Thursday, 29 March 2012

REVIEW: AM And Shawn Lee - Celestial Electric

'Celestial Electric' is the debut from Los Angeles musician AM and London based producer/multi-instrumentalist Shawn Lee, and it certainly makes for an interesting and eclectic musical partnership. They enthusiastically dig through the crates to mine out diverse influences while stamping both their musical imprints across this cool-as-fuck release. 

Opening 'City Boy' eases you in to the record nicely via dreamy vocals and chilled funk guitar before 'Lonely Life' enters with a marching beat and watery synths that soon make way for a short, simple chorus packed with superb keyboard noises. The mysterious funk of 'Can't Figure It Out' displays the duo's carefully constructed percussive elements, as does the excellent trip hop of 'Dark Before Light' which at times recalls latter day Radiohead and delights with the chorus's sweet rippling guitars. 'Different Forces' is built on an attractive combination of acoustic guitars and dusty drum samples that glide into another fluid chorus, while 'Jackie Blue' resurrects a lost vintage classic and gives it a modern kick up the arse with the superb arrangement. The funk infused swagger of 'Somebody Like You' is ridiculously catchy, slightly reminiscent of The Black Keys, and if we existed in a world where people had taste, this would've be a massive hit. 

The slow-grooving slinky disco of 'Promises Are Never Far From Lies' is a bit like a very laid back LCD Soundsystem while 'Down The Line' carries strong hints of French soundtrack music. Another highlight arrives in the form of the exciting yet relaxed disco funk of 'The Signal', bursting with instant melodies and more excellent percussion. The album's most tender moment comes courtesy of 'Winter Sun''s blissful acoustic chords, dusty snares and underlying melancholy before 'Callahan' signals slightly darker elements and wraps up the album with an instrumental that could have been a from the soundtrack of a 70s blaxploitation film, but with synths that suggest sci-fi.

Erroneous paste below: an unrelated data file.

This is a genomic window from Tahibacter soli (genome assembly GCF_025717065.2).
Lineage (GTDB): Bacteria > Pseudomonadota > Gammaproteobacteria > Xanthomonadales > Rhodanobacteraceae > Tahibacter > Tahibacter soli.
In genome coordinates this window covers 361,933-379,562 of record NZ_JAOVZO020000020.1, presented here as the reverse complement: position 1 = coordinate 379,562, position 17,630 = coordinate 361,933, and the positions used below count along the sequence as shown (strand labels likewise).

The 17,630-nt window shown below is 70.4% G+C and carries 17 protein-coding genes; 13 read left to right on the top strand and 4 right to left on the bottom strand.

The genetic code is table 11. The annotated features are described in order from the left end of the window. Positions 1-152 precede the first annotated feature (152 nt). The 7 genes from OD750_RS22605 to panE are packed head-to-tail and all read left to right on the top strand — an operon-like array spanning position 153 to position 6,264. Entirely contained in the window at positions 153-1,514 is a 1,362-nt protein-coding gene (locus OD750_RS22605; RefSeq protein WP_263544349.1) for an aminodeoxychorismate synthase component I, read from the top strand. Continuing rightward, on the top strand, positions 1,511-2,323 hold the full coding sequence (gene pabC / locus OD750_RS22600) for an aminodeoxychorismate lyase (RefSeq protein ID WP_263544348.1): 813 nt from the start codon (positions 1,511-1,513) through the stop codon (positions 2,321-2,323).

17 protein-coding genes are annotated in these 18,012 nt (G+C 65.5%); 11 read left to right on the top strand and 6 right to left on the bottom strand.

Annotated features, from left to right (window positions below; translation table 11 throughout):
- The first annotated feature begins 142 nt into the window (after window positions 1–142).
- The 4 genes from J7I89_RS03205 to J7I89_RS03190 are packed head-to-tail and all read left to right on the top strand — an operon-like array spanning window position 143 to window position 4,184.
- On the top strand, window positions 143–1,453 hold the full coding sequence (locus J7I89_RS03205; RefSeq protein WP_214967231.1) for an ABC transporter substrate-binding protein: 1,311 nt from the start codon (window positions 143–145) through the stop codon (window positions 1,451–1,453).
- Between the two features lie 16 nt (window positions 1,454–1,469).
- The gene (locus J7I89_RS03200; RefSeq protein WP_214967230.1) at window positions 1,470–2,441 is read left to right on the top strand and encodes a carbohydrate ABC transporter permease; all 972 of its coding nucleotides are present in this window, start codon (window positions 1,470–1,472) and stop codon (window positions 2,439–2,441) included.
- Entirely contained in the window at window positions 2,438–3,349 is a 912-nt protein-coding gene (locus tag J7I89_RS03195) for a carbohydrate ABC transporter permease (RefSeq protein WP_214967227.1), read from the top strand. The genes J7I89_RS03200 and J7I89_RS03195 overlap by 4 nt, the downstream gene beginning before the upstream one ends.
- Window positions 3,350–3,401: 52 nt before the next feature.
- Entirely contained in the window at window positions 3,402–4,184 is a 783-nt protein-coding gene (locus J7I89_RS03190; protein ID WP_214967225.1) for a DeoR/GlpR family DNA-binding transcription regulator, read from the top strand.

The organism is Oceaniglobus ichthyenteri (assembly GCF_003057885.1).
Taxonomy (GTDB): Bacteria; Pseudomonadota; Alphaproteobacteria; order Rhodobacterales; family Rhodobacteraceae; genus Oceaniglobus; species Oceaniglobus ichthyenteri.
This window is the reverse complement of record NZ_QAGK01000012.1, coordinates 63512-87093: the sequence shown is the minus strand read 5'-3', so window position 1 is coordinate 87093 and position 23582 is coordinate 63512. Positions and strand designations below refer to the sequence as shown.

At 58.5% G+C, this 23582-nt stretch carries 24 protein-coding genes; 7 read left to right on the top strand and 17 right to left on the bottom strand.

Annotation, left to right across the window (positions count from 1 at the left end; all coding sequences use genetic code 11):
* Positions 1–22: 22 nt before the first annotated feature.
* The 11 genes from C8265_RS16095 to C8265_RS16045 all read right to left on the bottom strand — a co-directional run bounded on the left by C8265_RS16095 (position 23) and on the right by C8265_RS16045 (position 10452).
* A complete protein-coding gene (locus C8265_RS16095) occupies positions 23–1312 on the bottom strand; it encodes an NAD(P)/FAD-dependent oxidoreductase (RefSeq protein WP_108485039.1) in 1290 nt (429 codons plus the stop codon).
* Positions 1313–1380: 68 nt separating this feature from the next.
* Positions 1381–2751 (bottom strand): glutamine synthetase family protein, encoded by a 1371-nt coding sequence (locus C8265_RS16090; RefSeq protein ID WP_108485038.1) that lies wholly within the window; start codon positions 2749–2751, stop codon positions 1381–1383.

'Celestial Electric' is probably one of the most diverse records you'll hear this year, while still carrying many great melodic hooks and accessible tunes. Casting its net wide, it takes in psychedelica, funk, soul, trip hop, disco, krautrock, electronica, shoegazing, french soundtrack music and lots more. Yet despite all these different styles inprinted into the record, it never once sounds messy, perhaps its consistently relaxed grooves give the songs a common thread that make the album more cohesive as a whole. A couple tracks could do with going further tune wise and in terms of structure, but mostly 'Celestial Electric' succeeds in its genre splicing ambitions, and serves up some great moments in the process. 7.5

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